Feature: Winds of Change

Interview with: F.J. Bergmann

To start, your poem is quite unlike anything I have ever seen. The structure, content, and subject are truly unique and extremely gripping. What ideas went through your head when you decided to write this poem?

A lot of pop psychology assumes that self-willed change and increased assertiveness is for the better – that it invariably has a beneficial effect. This is not always true.

You use the Beaufort scale to tell a short narrative in your poem. Did something draw you to this idea specifically or was this poem something like an experiment?

I was more familiar with the Richter scale of earthquake intensity, which, like the Beaufort scale, uses specific physical indicators corresponding to severity, and I was intending to write a poem about catastrophic lifestyle changes based on that… But then I came across a book of Don Paterson’s poems, God’s Gift to Women, on a used-book table at Barnes and Noble, and the poem that the book opened to was “Scale of Intensity.” To my dismay, it used the Richter scale almost exactly as I had intended, albeit with respect to political, rather than personal, change. So I thought about it for a while and decided to write a poem on a more personal level using the Beaufort scale of wind speed instead.

Were there any challenges you faced during the writing process? How did you overcome them?

Well, setting up the tabular structure was a bit of a pain… I normally stick with fairly mundane formatting. When I first read the poem in public, I was taken aback when audiences laughed at some places in the beginning, e.g., “Try a different brand of toothpaste,” since the poem is not at all intended to be humorous, but as I began writing more poems that could be classified as horror, I realized that humor can sometimes intensify the horrific effect.

A lot of people are inspired by a teacher or class to start writing in high school or college. What first inspired you to start writing creatively?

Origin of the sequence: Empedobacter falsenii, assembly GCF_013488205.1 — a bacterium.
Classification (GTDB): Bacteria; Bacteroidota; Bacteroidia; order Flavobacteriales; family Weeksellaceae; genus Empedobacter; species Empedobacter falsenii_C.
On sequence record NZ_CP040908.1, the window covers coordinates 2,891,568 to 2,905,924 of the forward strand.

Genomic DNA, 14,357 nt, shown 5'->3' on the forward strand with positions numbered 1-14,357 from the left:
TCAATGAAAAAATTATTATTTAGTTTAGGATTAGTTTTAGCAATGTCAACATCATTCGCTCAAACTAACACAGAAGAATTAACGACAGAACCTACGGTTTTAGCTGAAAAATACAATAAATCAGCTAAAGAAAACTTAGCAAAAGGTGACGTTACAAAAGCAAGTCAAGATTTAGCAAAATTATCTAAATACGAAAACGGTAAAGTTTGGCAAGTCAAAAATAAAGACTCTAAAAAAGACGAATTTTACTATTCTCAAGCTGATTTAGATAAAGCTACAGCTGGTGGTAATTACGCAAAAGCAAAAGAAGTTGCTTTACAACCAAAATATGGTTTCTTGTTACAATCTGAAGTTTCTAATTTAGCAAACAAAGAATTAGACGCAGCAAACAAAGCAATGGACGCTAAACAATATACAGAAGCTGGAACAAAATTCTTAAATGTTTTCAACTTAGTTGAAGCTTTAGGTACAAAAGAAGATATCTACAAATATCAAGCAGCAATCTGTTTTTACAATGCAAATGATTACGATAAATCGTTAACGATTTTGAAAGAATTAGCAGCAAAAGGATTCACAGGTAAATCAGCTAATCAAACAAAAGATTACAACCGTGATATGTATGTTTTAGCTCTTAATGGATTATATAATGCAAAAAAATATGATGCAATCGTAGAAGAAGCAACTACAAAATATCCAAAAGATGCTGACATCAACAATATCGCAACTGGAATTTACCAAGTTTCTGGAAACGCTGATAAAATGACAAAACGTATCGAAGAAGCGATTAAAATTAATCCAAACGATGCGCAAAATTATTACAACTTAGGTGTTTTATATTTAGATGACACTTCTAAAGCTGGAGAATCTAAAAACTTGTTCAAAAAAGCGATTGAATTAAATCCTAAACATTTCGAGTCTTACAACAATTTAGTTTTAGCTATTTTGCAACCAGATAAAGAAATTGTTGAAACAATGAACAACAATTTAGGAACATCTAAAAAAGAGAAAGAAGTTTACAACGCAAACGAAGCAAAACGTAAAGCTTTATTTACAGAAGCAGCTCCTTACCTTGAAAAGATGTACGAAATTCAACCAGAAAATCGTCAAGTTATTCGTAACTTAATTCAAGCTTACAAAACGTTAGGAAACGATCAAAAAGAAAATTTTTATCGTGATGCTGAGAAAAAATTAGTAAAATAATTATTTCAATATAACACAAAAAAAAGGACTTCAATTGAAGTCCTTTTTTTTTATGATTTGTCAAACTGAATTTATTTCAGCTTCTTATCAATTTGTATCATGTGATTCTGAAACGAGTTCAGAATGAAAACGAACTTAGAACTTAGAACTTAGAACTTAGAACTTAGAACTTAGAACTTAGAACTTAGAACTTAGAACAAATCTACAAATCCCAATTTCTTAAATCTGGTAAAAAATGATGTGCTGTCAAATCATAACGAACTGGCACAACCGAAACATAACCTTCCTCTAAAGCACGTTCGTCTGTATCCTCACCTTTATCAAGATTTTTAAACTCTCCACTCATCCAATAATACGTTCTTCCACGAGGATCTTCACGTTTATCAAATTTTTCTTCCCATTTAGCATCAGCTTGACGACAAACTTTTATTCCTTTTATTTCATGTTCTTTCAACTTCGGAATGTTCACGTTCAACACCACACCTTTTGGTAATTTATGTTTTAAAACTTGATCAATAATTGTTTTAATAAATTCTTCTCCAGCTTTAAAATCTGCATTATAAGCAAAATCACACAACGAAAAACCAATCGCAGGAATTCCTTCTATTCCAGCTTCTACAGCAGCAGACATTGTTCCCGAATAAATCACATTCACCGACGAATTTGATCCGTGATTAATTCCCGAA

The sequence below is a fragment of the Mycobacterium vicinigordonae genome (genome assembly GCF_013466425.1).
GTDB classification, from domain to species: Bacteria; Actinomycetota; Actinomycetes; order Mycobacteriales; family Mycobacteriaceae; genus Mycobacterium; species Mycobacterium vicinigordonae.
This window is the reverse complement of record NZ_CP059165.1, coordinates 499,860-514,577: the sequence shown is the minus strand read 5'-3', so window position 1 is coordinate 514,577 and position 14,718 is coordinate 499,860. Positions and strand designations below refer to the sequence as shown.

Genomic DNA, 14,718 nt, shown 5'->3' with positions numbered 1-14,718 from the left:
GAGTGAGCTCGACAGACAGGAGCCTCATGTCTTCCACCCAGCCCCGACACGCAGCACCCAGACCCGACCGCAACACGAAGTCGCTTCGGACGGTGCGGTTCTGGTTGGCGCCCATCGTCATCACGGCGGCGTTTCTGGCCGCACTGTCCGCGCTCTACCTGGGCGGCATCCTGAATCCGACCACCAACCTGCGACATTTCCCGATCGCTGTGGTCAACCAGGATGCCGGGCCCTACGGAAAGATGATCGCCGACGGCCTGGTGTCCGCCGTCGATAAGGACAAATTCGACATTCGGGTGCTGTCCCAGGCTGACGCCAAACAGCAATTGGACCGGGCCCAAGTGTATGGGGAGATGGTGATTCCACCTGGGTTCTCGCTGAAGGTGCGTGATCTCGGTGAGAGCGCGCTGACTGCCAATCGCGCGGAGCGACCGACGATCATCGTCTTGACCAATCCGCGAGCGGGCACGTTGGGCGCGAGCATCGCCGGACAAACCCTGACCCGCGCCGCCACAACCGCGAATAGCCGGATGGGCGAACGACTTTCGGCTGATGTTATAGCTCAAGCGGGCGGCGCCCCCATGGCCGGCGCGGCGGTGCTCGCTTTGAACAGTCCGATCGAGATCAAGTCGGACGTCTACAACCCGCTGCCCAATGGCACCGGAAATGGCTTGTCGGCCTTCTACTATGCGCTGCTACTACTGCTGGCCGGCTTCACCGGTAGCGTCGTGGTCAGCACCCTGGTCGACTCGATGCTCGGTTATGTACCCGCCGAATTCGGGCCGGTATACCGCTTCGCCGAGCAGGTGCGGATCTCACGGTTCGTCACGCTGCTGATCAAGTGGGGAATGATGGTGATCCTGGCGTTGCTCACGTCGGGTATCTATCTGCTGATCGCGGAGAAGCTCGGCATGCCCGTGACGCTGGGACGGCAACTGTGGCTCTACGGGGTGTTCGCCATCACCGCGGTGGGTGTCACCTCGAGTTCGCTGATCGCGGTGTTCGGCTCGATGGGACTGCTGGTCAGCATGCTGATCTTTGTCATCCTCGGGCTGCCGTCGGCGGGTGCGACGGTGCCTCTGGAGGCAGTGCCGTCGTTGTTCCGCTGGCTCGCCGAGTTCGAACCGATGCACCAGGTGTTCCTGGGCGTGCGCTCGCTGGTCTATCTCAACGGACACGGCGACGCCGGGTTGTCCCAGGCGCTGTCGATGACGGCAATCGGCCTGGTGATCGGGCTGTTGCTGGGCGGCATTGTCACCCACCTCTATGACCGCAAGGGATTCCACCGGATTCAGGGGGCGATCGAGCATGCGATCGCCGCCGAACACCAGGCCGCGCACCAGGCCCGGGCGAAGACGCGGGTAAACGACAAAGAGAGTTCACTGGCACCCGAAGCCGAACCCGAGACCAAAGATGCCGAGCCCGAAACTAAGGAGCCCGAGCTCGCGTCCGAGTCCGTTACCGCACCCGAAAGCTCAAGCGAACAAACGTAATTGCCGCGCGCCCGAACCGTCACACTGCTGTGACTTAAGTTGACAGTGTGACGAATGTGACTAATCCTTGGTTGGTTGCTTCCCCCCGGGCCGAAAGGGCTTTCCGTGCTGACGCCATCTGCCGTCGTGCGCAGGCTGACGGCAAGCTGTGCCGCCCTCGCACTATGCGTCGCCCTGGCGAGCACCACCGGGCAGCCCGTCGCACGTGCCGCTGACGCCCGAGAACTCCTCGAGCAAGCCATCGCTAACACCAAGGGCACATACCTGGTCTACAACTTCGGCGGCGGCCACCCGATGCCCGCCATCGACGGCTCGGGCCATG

I did very little writing in high school and college, but I’ve always read voraciously. I started writing poetry seriously in 1998 when I was invited to join a poetry critique group started by some visual artists I knew. Then I found out that one of my co-workers emceed a local open mike and slam, so I started going to that.

Your poem is very well developed. What are some lessons you have learned along your writing journey that have helped your writing develop to this point in time?

Reading a lot, and reading widely – I never feel that I’ve read enough – getting feedback from other poets (in performance and in critique groups), and trying different forms and prompts. While this poem is more suited for page than performance, it can be read aloud; I like doing spoken-word – and slam in particular, which is competitive – as an effective way of gauging the effect of a poem on the audience directly.

What advice would you give to someone who is interested in starting to write poetry?

Read a lot, especially contemporary poetry from poets who are widely published in edited venues. Go to local readings and open mikes, and learn to perform your own work. Push yourself to submit work for publication on a regular schedule and set a goal of collecting rejections from as many journals as possible. Ignore editorial feedback unless it’s something you wish you’d thought of yourself. Be in love with words and books.


F. J. Bergmann edits poetry for Mobius: The Journal of Social Change (mobiusmagazine.com), and imagines tragedies on or near exoplanets. She has competed at the National Poetry Slam as a member of the Madison, WI, Urban Spoken Word team. Her work appears irregularly in Abyss & Apex, Analog, Asimov’s SF, and elsewhere in the alphabet. A Catalogue of the Further Suns won the 2017 Gold Line Press poetry chapbook contest and the 2018 SFPA Elgin Chapbook Award.